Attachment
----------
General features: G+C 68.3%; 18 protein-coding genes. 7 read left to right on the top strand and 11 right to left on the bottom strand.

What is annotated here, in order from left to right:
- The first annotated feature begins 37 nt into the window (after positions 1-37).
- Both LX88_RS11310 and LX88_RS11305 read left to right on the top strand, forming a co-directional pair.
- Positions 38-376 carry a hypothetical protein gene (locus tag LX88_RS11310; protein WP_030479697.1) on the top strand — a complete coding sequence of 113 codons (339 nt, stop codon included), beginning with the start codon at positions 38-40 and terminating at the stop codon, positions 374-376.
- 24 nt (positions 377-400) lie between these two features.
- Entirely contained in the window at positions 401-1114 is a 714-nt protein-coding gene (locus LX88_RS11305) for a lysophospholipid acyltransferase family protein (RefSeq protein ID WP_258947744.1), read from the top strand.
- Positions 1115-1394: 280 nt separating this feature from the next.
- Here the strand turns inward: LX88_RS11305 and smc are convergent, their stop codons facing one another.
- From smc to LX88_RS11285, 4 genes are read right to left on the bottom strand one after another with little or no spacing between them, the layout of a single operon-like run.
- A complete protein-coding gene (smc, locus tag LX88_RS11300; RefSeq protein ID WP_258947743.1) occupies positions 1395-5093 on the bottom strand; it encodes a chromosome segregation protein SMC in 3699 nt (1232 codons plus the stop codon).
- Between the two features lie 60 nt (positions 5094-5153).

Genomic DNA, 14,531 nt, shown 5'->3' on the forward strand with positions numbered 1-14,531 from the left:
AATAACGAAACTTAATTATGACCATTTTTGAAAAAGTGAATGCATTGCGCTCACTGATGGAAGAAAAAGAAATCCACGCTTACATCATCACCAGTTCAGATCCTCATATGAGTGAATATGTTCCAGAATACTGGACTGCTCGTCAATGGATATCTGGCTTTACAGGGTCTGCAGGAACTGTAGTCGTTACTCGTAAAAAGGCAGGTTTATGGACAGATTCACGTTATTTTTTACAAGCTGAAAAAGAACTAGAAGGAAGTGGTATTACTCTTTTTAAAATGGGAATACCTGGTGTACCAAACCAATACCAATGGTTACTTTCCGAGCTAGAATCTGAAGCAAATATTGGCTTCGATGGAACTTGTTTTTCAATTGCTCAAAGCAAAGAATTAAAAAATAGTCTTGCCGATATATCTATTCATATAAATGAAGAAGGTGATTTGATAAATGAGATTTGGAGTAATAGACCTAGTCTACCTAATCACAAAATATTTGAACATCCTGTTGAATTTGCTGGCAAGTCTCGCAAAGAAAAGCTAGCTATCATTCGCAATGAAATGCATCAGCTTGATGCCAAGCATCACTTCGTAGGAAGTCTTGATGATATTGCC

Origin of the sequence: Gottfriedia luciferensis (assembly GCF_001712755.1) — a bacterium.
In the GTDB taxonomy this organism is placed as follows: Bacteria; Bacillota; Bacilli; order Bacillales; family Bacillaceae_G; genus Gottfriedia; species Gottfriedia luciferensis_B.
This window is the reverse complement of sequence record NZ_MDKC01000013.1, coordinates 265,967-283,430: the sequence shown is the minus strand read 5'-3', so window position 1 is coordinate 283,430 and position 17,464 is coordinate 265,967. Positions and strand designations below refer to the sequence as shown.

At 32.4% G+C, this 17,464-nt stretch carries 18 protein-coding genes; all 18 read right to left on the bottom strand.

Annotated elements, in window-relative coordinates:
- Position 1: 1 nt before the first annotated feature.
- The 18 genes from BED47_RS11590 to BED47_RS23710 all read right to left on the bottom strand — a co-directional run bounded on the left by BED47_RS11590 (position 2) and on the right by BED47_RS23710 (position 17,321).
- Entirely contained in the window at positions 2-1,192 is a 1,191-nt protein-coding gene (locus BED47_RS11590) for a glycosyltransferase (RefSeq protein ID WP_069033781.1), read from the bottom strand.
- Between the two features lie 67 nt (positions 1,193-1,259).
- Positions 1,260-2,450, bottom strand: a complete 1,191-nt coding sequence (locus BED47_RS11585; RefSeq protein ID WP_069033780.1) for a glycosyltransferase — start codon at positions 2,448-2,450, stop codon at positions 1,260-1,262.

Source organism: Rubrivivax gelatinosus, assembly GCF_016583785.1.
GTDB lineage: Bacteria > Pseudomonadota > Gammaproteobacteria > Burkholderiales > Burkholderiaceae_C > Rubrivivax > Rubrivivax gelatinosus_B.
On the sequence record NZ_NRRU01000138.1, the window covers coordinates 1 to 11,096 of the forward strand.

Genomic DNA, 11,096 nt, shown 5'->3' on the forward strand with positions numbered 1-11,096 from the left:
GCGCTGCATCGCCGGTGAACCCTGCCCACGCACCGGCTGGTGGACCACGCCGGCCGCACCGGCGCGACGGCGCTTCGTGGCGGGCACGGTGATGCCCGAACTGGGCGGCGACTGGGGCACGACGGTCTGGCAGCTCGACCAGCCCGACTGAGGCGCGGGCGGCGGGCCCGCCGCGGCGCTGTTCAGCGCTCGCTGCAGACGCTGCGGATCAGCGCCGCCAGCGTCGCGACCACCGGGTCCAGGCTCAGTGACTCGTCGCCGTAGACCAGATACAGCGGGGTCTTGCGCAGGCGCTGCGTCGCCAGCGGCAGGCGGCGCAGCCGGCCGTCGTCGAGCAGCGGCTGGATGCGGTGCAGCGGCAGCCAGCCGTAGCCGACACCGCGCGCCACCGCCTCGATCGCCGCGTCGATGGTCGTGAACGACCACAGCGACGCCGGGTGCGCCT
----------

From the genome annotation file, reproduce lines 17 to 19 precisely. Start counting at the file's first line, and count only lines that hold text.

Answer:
This window is the reverse complement of sequence record NZ_MDKC01000013.1, coordinates 265,967-283,430: the sequence shown is the minus strand read 5'-3', so window position 1 is coordinate 283,430 and position 17,464 is coordinate 265,967. Positions and strand designations below refer to the sequence as shown.

At 32.4% G+C, this 17,464-nt stretch carries 18 protein-coding genes; all 18 read right to left on the bottom strand.

Annotated elements, in window-relative coordinates: